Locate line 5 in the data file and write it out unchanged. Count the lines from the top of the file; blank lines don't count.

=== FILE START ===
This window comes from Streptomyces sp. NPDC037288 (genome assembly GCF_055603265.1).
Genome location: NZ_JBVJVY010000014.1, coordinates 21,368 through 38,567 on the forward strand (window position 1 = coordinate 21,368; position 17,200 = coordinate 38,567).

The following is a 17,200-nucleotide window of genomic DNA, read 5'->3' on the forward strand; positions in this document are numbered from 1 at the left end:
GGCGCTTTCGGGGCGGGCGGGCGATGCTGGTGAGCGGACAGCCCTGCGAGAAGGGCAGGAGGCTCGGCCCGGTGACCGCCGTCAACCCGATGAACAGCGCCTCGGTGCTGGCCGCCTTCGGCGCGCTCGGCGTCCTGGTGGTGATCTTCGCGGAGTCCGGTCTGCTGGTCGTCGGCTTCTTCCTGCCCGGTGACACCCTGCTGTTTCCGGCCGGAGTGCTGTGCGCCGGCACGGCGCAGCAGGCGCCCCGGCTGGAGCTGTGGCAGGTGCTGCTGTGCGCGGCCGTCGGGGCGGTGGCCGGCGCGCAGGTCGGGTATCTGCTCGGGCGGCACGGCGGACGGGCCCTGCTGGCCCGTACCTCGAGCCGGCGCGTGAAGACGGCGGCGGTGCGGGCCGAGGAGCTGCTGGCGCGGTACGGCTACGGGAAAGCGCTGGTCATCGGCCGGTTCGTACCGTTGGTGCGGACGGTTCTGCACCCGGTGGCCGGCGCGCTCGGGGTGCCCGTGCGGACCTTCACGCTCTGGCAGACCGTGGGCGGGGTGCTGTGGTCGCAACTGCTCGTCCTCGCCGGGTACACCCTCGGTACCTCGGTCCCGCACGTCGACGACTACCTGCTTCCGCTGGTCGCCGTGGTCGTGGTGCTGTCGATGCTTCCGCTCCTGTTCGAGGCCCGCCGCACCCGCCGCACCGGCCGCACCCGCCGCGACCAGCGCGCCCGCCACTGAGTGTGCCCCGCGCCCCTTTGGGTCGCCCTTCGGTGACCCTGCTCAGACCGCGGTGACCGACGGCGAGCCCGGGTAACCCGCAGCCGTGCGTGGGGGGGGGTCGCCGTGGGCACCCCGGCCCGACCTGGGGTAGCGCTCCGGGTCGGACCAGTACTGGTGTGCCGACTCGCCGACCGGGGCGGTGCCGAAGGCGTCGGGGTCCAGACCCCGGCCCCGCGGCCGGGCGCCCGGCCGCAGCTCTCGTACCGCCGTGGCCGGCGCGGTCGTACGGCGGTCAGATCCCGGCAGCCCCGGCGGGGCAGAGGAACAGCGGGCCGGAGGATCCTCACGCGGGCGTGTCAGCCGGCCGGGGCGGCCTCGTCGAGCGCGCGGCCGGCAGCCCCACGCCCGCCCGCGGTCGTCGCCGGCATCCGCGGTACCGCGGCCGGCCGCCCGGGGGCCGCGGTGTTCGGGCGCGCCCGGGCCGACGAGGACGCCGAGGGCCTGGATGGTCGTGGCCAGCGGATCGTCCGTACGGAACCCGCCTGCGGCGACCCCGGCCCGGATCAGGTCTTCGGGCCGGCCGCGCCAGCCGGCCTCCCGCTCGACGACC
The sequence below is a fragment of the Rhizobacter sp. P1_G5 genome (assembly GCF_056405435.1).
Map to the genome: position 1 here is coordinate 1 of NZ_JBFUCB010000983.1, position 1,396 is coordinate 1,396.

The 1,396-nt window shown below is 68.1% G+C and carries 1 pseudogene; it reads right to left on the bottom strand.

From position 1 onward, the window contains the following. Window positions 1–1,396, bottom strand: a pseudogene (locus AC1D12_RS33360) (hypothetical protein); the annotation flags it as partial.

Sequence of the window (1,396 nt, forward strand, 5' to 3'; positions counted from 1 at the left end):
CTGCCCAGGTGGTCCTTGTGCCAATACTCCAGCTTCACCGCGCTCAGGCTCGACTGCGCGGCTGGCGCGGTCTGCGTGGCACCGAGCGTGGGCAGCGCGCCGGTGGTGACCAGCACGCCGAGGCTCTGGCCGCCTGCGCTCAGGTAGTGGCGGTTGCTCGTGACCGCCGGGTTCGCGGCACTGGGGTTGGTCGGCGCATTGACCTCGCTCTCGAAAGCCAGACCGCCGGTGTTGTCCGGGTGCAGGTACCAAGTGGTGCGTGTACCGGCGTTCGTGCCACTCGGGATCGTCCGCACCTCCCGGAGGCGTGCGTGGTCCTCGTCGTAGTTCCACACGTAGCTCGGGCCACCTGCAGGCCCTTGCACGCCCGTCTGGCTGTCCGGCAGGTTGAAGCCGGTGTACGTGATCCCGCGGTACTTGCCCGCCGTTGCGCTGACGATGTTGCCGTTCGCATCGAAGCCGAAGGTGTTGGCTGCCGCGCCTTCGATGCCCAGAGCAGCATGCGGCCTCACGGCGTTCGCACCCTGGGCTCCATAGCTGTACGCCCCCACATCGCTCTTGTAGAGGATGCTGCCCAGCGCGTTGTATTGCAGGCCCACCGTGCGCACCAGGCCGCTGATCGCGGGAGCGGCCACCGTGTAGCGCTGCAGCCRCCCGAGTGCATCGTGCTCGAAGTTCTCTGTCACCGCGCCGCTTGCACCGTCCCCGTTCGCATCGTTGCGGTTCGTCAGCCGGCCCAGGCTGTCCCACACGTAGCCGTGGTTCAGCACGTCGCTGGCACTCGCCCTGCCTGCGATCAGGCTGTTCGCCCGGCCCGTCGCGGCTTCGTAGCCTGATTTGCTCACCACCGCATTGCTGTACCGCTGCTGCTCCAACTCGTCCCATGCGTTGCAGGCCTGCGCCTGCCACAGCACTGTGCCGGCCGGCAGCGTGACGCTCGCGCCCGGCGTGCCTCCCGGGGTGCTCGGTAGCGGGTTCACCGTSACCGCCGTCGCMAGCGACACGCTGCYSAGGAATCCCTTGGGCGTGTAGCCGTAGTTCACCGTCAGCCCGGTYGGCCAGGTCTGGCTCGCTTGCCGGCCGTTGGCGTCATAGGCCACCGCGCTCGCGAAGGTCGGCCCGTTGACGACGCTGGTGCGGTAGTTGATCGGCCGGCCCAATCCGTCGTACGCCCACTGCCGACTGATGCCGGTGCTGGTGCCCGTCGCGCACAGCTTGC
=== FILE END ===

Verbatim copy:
The sequence below is a fragment of the Rhizobacter sp. P1_G5 genome (assembly GCF_056405435.1).